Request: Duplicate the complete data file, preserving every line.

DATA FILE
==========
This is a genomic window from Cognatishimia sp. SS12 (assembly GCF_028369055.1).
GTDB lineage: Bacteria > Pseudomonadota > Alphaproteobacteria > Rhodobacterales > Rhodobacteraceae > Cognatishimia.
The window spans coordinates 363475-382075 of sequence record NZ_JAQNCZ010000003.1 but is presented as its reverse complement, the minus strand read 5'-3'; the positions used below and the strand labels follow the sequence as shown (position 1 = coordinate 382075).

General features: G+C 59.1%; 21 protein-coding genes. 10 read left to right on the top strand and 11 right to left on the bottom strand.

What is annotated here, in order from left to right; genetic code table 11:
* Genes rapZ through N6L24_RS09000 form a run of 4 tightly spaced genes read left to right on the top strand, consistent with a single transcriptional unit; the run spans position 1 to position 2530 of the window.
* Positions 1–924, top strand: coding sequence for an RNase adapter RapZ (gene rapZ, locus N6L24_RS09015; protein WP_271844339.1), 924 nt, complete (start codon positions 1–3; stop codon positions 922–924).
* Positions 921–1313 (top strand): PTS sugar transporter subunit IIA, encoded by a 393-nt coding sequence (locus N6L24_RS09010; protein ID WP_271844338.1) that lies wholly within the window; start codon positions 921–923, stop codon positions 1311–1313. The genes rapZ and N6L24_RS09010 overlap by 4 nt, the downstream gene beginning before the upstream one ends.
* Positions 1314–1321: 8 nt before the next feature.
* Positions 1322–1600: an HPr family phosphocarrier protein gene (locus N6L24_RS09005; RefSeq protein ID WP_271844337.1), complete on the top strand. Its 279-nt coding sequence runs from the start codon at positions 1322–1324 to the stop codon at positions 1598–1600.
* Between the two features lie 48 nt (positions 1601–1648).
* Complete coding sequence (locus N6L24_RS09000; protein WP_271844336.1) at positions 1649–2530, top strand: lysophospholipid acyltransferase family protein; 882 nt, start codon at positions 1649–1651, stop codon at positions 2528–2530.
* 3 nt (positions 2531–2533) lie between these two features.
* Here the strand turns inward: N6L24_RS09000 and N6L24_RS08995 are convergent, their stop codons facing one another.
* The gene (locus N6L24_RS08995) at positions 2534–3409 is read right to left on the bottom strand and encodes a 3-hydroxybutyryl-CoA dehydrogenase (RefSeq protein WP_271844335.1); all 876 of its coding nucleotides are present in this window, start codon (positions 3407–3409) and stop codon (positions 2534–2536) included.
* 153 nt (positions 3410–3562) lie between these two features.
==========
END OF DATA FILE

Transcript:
This is a genomic window from Cognatishimia sp. SS12 (assembly GCF_028369055.1).
GTDB lineage: Bacteria > Pseudomonadota > Alphaproteobacteria > Rhodobacterales > Rhodobacteraceae > Cognatishimia.
The window spans coordinates 363475-382075 of sequence record NZ_JAQNCZ010000003.1 but is presented as its reverse complement, the minus strand read 5'-3'; the positions used below and the strand labels follow the sequence as shown (position 1 = coordinate 382075).

General features: G+C 59.1%; 21 protein-coding genes. 10 read left to right on the top strand and 11 right to left on the bottom strand.

What is annotated here, in order from left to right; genetic code table 11:
* Genes rapZ through N6L24_RS09000 form a run of 4 tightly spaced genes read left to right on the top strand, consistent with a single transcriptional unit; the run spans position 1 to position 2530 of the window.
* Positions 1–924, top strand: coding sequence for an RNase adapter RapZ (gene rapZ, locus N6L24_RS09015; protein WP_271844339.1), 924 nt, complete (start codon positions 1–3; stop codon positions 922–924).
* Positions 921–1313 (top strand): PTS sugar transporter subunit IIA, encoded by a 393-nt coding sequence (locus N6L24_RS09010; protein ID WP_271844338.1) that lies wholly within the window; start codon positions 921–923, stop codon positions 1311–1313. The genes rapZ and N6L24_RS09010 overlap by 4 nt, the downstream gene beginning before the upstream one ends.
* Positions 1314–1321: 8 nt before the next feature.
* Positions 1322–1600: an HPr family phosphocarrier protein gene (locus N6L24_RS09005; RefSeq protein ID WP_271844337.1), complete on the top strand. Its 279-nt coding sequence runs from the start codon at positions 1322–1324 to the stop codon at positions 1598–1600.
* Between the two features lie 48 nt (positions 1601–1648).
* Complete coding sequence (locus N6L24_RS09000; protein WP_271844336.1) at positions 1649–2530, top strand: lysophospholipid acyltransferase family protein; 882 nt, start codon at positions 1649–1651, stop codon at positions 2528–2530.
* 3 nt (positions 2531–2533) lie between these two features.
* Here the strand turns inward: N6L24_RS09000 and N6L24_RS08995 are convergent, their stop codons facing one another.
* The gene (locus N6L24_RS08995) at positions 2534–3409 is read right to left on the bottom strand and encodes a 3-hydroxybutyryl-CoA dehydrogenase (RefSeq protein WP_271844335.1); all 876 of its coding nucleotides are present in this window, start codon (positions 3407–3409) and stop codon (positions 2534–2536) included.
* 153 nt (positions 3410–3562) lie between these two features.